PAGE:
This is the dilemma currently facing local restaurateurs as city officials decide whether food truck vendors should be allowed to set up shop on downtown streets.
Food trucks actually go through all the exact same licensing and regulations that restaurants do. Like restaurants, they have liability insurance. While they don’t pay rent, they do often pay property taxes on the commissary kitchens they’re required to have to prepare food off-site.
A trendy addition to economically progressive cities, gourmet food trucks work by preparing and selling dishes out of vehicles instead of being tethered to the ground as a brick-and-mortar business.
Knoxville business leaders packed a meeting room downtown to discuss rules governing food trucks and their operation on city streets.
Our main concern is just that they provide a designated area so restaurants that are here 365 days a year aren't there right on top of them," West said. A certain distance where they're not just pulling in right in front of a business that's already set up there.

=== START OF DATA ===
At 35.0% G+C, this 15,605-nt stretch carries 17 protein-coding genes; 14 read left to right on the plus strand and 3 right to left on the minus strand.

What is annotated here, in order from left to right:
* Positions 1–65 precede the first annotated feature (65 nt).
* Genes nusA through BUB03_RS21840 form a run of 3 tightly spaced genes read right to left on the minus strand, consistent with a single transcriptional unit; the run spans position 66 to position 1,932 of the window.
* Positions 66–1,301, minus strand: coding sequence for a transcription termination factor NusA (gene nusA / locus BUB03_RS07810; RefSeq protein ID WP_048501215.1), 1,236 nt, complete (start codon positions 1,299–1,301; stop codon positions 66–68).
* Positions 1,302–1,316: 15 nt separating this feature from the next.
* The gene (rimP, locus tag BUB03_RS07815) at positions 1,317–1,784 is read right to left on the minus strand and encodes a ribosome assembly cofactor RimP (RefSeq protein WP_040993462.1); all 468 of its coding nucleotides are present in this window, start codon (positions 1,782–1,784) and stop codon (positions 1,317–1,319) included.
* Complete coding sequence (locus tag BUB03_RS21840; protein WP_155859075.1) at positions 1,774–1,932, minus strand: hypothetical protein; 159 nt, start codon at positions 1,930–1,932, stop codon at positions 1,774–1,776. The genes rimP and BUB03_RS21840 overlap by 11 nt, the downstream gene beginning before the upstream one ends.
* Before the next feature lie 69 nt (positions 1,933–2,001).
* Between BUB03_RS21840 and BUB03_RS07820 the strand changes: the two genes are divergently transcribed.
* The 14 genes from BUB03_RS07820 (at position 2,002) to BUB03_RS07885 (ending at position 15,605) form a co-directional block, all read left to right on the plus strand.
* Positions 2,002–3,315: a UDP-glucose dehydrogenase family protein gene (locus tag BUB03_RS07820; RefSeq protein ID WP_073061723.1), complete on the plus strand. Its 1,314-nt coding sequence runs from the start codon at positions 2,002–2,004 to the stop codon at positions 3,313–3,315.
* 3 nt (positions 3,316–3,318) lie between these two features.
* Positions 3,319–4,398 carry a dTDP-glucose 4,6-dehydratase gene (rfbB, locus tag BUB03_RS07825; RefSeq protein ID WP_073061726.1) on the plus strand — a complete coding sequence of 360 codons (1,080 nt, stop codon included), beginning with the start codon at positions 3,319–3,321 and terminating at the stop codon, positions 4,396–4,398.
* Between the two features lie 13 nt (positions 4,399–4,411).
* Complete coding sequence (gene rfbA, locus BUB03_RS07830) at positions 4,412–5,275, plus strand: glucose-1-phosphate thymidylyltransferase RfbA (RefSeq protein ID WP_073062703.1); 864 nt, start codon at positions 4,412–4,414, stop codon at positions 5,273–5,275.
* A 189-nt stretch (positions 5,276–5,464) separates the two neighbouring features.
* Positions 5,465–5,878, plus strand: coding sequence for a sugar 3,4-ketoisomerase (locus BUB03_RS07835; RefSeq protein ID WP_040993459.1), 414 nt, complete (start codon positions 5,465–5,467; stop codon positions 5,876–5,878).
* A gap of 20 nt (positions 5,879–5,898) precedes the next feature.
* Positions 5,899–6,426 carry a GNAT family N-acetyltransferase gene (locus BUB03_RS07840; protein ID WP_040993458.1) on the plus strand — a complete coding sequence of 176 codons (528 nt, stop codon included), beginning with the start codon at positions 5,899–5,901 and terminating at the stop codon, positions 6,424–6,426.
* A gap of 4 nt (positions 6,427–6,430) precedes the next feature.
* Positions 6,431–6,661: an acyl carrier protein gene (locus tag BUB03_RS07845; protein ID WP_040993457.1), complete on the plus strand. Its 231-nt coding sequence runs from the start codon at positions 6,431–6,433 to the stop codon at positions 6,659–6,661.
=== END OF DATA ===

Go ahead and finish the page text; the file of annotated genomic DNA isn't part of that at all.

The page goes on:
Food trucks are flooding into East Tennessee these days with plenty of new fans each day, but now the City of Knoxville is looking to put into place some rules for the booming industry.
. The city plans to announce the details in a meeting next Wednesday evening, so put it on your calendar. We're hopeful that this will be a happy and supportive meeting, with none of the crazy battles between food truck owners and restaurant owners that have happened in other cities, but we aren't holding our breath.
It just so happened that the bank manager had eaten my food at one of the gourmet tailgate parties that I had catered during a University of Tennessee football game. She approved the loan, and I ordered my mobile kitchen. It was delivered a year ago January
When I have a customer who has never tried our food before and they try that first bite and I get to see the look on their face. That's my favorite moment